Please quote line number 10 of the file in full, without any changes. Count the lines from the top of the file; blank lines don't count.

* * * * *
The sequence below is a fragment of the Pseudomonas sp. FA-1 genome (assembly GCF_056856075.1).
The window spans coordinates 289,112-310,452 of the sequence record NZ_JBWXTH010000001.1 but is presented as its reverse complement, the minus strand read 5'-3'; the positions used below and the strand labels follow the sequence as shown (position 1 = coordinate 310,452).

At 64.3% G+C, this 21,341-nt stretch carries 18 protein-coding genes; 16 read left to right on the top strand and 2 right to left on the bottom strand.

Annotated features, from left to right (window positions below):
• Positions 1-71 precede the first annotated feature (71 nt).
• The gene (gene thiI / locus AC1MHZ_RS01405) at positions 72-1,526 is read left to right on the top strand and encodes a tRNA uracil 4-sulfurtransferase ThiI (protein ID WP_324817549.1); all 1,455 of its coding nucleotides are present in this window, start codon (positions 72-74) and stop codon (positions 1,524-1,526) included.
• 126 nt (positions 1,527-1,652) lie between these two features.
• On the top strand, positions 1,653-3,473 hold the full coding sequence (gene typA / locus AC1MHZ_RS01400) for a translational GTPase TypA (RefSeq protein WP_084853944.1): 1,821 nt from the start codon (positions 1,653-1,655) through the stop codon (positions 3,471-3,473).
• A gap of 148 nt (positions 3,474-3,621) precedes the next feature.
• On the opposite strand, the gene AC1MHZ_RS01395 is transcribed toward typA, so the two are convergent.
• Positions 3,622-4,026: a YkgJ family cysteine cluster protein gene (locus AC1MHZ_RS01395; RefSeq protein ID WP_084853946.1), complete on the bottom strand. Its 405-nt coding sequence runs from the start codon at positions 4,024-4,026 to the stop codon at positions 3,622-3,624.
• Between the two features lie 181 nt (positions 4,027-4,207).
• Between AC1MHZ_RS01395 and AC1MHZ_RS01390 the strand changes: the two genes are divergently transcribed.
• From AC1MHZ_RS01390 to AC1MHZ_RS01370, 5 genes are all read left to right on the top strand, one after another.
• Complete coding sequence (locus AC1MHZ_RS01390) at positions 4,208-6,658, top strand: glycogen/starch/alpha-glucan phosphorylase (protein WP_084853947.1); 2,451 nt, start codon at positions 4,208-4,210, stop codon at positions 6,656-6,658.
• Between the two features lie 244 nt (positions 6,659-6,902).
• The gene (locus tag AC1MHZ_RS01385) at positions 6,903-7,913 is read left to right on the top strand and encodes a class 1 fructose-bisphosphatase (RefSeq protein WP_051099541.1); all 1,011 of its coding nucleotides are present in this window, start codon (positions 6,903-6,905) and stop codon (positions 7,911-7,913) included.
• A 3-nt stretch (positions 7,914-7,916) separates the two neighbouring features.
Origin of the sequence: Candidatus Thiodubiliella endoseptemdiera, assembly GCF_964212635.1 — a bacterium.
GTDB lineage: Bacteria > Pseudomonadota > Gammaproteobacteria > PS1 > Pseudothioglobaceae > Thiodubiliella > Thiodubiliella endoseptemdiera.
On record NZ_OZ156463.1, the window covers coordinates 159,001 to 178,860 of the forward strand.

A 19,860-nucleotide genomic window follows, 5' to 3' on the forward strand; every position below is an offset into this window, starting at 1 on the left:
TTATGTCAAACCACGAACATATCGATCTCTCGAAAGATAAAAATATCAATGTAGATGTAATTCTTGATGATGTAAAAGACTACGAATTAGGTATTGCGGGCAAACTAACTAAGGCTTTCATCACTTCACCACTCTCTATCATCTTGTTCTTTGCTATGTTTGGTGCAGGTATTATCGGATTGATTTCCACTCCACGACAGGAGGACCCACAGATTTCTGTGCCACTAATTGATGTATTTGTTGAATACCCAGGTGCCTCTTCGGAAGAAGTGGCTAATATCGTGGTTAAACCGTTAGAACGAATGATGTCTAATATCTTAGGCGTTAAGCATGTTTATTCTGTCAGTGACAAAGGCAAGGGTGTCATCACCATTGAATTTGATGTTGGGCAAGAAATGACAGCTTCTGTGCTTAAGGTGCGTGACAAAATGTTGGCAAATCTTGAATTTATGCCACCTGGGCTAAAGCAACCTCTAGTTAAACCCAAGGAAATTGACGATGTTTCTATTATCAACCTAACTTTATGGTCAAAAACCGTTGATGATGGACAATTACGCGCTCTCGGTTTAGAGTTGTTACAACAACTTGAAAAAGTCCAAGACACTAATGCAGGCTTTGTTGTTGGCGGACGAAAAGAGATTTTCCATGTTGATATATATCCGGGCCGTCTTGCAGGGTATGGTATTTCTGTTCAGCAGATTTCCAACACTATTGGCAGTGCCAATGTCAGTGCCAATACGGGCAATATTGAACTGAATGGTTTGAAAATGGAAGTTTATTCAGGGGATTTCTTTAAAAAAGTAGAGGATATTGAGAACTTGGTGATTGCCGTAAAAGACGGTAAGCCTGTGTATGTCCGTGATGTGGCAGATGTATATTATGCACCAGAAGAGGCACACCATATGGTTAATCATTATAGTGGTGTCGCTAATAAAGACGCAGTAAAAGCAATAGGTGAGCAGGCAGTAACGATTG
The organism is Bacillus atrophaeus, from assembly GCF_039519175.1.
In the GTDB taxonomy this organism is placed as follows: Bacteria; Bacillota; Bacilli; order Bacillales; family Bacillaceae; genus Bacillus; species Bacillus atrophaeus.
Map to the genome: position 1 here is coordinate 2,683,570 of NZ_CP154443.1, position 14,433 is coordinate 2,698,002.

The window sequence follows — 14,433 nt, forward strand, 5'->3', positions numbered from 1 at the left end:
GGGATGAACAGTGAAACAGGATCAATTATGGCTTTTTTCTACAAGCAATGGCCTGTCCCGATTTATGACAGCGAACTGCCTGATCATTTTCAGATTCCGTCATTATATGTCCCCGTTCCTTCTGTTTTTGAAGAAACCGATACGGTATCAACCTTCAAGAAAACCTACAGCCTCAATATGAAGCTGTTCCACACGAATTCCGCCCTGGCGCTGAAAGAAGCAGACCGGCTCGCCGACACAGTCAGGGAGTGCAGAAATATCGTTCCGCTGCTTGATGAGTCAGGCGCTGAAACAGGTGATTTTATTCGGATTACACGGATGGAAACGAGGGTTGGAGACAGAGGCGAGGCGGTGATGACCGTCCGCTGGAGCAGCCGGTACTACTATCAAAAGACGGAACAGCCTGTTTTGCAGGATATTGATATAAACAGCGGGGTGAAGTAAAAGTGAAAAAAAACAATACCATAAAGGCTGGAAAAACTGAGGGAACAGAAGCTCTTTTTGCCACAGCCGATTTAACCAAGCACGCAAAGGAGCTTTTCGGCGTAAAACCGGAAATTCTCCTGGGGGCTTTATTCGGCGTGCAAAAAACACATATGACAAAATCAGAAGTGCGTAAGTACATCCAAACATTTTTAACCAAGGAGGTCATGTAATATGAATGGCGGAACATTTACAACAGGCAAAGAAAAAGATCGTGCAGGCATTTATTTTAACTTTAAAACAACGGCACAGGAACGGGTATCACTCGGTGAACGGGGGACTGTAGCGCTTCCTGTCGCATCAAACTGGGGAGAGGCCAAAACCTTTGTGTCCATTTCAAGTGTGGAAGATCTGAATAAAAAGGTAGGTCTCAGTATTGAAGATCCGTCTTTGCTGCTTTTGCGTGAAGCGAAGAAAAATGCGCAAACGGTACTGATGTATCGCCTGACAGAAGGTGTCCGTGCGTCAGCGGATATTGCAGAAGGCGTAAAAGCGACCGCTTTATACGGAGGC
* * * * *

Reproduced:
• On the opposite strand, the gene AC1MHZ_RS01395 is transcribed toward typA, so the two are convergent.